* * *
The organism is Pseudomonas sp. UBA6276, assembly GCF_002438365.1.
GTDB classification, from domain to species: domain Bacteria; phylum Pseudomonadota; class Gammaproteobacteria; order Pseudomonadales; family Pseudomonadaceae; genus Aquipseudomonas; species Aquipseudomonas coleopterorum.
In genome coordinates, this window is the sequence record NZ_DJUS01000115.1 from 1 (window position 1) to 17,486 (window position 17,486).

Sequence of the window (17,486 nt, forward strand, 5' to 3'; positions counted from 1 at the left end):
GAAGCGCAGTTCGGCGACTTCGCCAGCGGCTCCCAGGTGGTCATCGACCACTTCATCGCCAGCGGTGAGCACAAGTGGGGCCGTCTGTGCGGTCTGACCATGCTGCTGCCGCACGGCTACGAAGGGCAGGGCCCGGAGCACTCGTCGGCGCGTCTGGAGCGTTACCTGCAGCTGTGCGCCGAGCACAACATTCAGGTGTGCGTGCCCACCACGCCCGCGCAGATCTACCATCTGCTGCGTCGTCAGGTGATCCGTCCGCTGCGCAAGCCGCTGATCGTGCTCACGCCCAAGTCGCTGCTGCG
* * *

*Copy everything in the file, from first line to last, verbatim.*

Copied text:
The organism is Pseudomonas sp. UBA6276, assembly GCF_002438365.1.
GTDB classification, from domain to species: domain Bacteria; phylum Pseudomonadota; class Gammaproteobacteria; order Pseudomonadales; family Pseudomonadaceae; genus Aquipseudomonas; species Aquipseudomonas coleopterorum.
In genome coordinates, this window is the sequence record NZ_DJUS01000115.1 from 1 (window position 1) to 17,486 (window position 17,486).

Sequence of the window (17,486 nt, forward strand, 5' to 3'; positions counted from 1 at the left end):
GAAGCGCAGTTCGGCGACTTCGCCAGCGGCTCCCAGGTGGTCATCGACCACTTCATCGCCAGCGGTGAGCACAAGTGGGGCCGTCTGTGCGGTCTGACCATGCTGCTGCCGCACGGCTACGAAGGGCAGGGCCCGGAGCACTCGTCGGCGCGTCTGGAGCGTTACCTGCAGCTGTGCGCCGAGCACAACATTCAGGTGTGCGTGCCCACCACGCCCGCGCAGATCTACCATCTGCTGCGTCGTCAGGTGATCCGTCCGCTGCGCAAGCCGCTGATCGTGCTCACGCCCAAGTCGCTGCTGCG